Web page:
Thinking of Noah Webster, His Wonderful Dictionary, & the Mysteries of Multicausality

Thinking of Noah Webster, His Wonderful Dictionary, & the Mysteries of Multicausality October 16, 2022





I was a High School dropout.

When I worked at Wahrenbrock’s Bookstore in San Diego, I spent several years taking classes at San Diego’s Evening College. While I was really only following my nose and taking what seemed interesting, somehow it mapped pretty nicely the lower division courses for an English major. That bit of information just sets a stage.

Later when I began to earn my undergraduate degree, shifted now to Psychology, with a plan of heading off to graduate school, and, actually later in graduate school (not as a psychology major, as that turned out), as well; my absolutely necessary down time mostly consisted of reading Rex Stout’s Nero Wolfe novels.

The advantages were few but obvious. Stout could string sentences together nicely. His characters were charming. And Stout’s forty-eight forays into Nero Wolfe’s life and adventures were rarely complicated with new plots. Perfect for my purposes at the time. I remain endlessly grateful.

One evening I opened my latest Wolfe to come upon a scene where his trusty assistant Archie walks into Wolfe’s study only to witness the master tearing pages out of his new Merriam-Webster’s dictionary and throwing the offending sheets into the fireplace.

The novel must have been published a little after 1961 when Merriam-Webster published its controversial “Third International” edition. The new Third was controversial for many reasons, including its massive deletion of archaic words. Hence Wolfe’s ire…

This struck a major chord for me.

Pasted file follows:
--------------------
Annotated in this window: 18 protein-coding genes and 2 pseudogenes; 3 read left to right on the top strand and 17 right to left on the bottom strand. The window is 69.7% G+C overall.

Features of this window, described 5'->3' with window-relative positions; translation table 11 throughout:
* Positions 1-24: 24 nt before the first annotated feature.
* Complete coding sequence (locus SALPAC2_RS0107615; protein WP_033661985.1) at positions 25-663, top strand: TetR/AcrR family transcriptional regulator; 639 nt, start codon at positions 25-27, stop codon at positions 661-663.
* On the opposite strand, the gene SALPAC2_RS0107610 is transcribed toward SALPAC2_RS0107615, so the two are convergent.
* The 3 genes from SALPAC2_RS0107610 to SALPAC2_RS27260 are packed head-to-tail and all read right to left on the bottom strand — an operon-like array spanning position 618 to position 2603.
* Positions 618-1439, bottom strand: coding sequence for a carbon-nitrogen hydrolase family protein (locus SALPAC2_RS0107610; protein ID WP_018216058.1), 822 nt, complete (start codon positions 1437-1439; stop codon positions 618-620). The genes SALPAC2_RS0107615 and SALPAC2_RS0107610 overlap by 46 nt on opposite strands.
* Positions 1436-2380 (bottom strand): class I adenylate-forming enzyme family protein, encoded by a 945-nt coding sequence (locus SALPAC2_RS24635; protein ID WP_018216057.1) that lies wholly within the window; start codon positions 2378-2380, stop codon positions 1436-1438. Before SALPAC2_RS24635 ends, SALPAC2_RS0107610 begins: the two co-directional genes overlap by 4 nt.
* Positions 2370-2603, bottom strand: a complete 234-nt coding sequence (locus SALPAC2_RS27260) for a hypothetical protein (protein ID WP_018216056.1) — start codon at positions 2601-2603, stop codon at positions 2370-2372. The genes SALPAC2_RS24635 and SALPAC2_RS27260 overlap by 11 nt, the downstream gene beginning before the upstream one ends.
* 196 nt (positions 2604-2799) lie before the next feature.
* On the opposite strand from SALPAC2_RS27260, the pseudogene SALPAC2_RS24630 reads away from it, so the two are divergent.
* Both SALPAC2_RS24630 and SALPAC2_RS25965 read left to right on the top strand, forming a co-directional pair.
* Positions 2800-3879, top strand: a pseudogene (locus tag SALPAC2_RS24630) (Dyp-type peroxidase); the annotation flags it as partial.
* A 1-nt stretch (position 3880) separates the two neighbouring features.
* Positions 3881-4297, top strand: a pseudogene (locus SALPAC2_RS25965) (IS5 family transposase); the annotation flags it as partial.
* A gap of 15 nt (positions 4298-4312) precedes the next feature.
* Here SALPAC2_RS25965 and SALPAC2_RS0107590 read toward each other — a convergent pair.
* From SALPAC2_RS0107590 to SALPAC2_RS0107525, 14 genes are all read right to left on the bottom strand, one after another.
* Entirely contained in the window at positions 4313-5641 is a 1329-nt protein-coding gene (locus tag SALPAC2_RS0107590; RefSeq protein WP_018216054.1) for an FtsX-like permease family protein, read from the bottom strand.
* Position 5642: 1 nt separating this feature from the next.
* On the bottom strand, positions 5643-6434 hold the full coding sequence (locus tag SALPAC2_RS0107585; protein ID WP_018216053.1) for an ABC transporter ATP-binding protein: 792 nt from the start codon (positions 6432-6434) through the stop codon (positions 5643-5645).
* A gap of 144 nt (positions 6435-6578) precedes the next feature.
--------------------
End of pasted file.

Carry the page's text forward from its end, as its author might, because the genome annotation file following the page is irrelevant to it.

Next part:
And this is what I’m actually thinking about today, the 16th of October, which in 1758 was the birthday of Noah Webster, the American polymath and lexicographer.

One reason I was able to escape the rounds of poverty my place among our culture’s underclasses pretty much assured was undoubtedly due to Merriam-Webster.

From a very, very early age I recall going to the library and walking up to the stand that, wherever we were, held their copy of Merriam-Webster. I would look up a word. That would lead to another. That would lead to another. I knew my time at the dictionary was done when I found myself at the narwhal listing.

I would savor the picture of the unicorn of the sea. Then move on.

I started early enough in this enterprise that my first experiences were with the Second. I didn’t know such subtleties, of course. And as this project continued for years I suspect I didn’t even notice the shift to the new edition.

The dictionary itself traces a direct line to Noah Webster. At his death the Merriam brothers purchased the existing stock and rights to revise and reprint. He was the beginning of our great American English dictionary.

So. Just a pause. Thinking of several things. Rex Stout. Noah Webster. His wonderful dictionary.

And, also, how things play out in this multi-causal universe. In real human life, the life I’ve led, in the lives I’ve witnessed; its actually pretty rare for one thing to be the actual cause of something. It’s easy to see random. It’s also easy within so much random to reach for some secret through line, a reason.

The universe as I’ve encountered it is neither about meaning nor meaninglessness.

It’s much bigger. It is wild. It is mysterious.

Sometimes it’s terrible. And, well, for all of us, it involves some moment we like to think of as a beginning. A word we like is birth. And another we name an ending. In human affairs, our word for this is death.

But, actually, it’s more complicated. If there’s a line, and I’m not all that sure there really is, but for our purposes a line, or lines, really threads. Threads appear. Threads wind. Threads intertwine. Threads disappear.

But who really is to say when something begins? And when something ends?

There are handy markers. Stumbling upon Merriam-Webster for one for one. Filled with joy. So many joys, small and great. Filled with sorrow. So much sorrow. So much…

But as we open large, as we let what is play, other perspectives open.

An invitation.

Mystery piled upon mystery…

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